Dr. Border earned international acclaim as an authority on trauma care patients. In the early 1970’s, he led a team of UB researchers in developing treatment plans to prevent the stress of severe, multiple trauma from producing a chain of biochemical events that, if not treated with combination protein and glucose therapy, could lead to death. His pioneering work continues to save thousands of accident and injury victims from multiple‐system organ failure. Much of the lifesaving research over the years was funded at UB through grants from the National Institute of General Medical Services.
A 1956 graduate of Harvard Medical School, Dr. Border did his undergraduate work at Harvard College and Indiana University. He joined the UB faculty in 1965 as a member of the Department of Surgery. He was director of the trauma service at ECMC and Director of the Trauma Research Program in the UB School of Medicine & Biomedical Sciences from 1968 until his retirement in 1991. Although officially retired, Dr. Border continued his work, both locally and internationally, to improve the treatment of trauma patients. Wearing his trademark fire‐engine‐red suspenders, white shirt and tan slacks, he regularly visited his office at ECMC.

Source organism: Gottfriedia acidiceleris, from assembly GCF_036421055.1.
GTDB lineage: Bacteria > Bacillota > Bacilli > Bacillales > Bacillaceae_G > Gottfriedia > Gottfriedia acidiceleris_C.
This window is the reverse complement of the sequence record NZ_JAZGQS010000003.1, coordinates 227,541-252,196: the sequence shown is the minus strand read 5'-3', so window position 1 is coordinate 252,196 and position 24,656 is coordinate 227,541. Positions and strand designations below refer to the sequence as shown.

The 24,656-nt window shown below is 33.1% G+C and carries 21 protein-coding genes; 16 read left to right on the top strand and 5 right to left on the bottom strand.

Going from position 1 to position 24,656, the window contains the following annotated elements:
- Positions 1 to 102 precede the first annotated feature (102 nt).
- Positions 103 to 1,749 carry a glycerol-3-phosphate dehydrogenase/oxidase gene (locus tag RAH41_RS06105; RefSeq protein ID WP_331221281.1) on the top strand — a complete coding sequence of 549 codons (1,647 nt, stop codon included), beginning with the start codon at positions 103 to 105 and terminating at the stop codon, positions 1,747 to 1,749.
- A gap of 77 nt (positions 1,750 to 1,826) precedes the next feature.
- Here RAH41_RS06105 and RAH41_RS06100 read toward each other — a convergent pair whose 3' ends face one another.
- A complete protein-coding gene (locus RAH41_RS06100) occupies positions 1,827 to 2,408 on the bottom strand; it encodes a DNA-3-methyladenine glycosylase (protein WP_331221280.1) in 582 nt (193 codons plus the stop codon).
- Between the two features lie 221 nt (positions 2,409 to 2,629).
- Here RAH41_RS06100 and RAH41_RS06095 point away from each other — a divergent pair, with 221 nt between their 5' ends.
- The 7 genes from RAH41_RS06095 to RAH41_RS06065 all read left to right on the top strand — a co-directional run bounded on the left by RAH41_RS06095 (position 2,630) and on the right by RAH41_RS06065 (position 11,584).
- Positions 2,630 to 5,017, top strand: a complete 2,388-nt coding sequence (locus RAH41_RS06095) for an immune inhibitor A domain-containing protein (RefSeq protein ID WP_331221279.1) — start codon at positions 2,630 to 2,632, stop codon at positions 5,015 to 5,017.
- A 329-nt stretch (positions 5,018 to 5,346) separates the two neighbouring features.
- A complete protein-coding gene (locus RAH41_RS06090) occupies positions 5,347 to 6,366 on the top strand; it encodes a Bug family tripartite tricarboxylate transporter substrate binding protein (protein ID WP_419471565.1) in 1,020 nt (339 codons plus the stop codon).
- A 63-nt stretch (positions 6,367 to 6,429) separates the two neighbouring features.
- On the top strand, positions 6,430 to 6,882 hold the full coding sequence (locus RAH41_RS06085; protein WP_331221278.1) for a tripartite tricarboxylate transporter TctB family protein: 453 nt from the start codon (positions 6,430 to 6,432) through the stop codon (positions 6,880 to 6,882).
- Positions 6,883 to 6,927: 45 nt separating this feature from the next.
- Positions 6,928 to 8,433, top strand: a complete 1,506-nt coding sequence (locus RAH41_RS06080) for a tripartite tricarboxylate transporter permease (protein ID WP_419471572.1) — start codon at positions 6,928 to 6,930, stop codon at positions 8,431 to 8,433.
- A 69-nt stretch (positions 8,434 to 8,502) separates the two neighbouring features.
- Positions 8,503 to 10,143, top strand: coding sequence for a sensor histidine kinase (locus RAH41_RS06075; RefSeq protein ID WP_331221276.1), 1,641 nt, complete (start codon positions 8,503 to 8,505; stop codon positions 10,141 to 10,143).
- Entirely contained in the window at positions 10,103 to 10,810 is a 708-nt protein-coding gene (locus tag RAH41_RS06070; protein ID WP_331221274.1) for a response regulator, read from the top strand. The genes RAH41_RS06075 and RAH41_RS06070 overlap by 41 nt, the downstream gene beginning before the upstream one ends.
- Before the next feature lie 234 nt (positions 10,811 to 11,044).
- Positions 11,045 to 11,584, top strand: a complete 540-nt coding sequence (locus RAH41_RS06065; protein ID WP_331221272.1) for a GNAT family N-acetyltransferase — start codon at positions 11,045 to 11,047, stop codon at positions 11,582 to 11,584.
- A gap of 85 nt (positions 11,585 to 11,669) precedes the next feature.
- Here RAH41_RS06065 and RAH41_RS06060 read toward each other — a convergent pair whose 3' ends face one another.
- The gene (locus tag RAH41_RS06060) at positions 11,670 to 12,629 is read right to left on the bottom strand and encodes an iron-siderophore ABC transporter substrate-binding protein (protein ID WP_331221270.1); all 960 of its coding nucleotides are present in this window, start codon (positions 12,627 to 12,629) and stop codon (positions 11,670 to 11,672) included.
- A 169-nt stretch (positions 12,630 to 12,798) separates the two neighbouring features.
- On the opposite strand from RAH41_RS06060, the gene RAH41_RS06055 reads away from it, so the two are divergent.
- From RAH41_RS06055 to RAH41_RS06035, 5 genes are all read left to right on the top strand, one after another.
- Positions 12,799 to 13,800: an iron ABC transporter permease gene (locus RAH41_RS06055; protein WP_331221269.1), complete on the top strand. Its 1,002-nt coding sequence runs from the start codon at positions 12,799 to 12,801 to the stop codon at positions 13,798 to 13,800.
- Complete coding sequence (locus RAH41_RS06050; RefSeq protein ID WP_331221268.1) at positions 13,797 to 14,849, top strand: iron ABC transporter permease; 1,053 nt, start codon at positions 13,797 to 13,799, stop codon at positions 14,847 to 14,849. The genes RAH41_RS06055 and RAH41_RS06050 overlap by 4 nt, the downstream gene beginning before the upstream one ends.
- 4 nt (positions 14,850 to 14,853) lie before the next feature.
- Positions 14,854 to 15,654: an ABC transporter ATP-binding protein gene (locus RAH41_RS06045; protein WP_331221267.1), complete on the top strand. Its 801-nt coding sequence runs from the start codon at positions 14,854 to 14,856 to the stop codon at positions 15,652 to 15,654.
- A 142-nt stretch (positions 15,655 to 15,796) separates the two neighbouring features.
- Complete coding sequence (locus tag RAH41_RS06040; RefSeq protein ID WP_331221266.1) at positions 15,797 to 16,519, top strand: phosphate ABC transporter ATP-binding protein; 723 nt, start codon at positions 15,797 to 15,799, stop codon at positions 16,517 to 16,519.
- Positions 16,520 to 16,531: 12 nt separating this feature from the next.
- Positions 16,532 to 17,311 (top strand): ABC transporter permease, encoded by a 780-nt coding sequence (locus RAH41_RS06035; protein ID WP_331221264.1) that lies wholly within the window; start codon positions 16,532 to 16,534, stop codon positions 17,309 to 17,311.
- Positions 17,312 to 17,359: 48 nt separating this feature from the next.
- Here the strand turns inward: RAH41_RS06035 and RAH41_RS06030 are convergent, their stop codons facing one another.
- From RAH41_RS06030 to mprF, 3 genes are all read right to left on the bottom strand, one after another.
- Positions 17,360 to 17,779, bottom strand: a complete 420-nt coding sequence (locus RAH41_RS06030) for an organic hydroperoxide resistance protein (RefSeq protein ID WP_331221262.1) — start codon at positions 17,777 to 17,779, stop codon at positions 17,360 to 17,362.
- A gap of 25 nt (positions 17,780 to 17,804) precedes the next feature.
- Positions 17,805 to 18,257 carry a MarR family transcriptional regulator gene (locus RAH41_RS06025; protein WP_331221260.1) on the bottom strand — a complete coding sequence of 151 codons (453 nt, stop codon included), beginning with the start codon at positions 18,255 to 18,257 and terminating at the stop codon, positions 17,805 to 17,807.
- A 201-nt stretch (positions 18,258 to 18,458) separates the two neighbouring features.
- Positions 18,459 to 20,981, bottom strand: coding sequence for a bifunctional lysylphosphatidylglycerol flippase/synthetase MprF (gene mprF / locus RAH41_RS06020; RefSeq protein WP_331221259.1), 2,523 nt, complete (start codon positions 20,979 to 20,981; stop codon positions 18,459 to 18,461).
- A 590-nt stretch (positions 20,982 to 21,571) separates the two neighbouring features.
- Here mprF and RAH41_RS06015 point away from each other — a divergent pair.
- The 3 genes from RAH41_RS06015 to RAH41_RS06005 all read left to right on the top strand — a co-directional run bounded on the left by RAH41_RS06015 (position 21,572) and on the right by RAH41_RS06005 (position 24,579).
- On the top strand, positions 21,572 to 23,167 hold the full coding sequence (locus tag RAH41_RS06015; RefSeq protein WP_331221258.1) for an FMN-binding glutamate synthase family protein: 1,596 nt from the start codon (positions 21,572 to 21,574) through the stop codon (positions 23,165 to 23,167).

A modest, soft‐spoken man, he trained hundreds of UB medical students and residents during his career, inspiring them by his example to not only be good surgeons, but to practice the “art” of the profession.
In 1985, The Buffalo News honored Dr. Border as a Citizen of the Year. He served on the American College of Surgeons Committee on Trauma from 1982‐1991 and was on the Board of the American Trauma Society. He was a member of more than a dozen professional organizations, authored or co‐authored more than 200 scientific articles and text materials, and delivered more than 200 lectures worldwide during his career.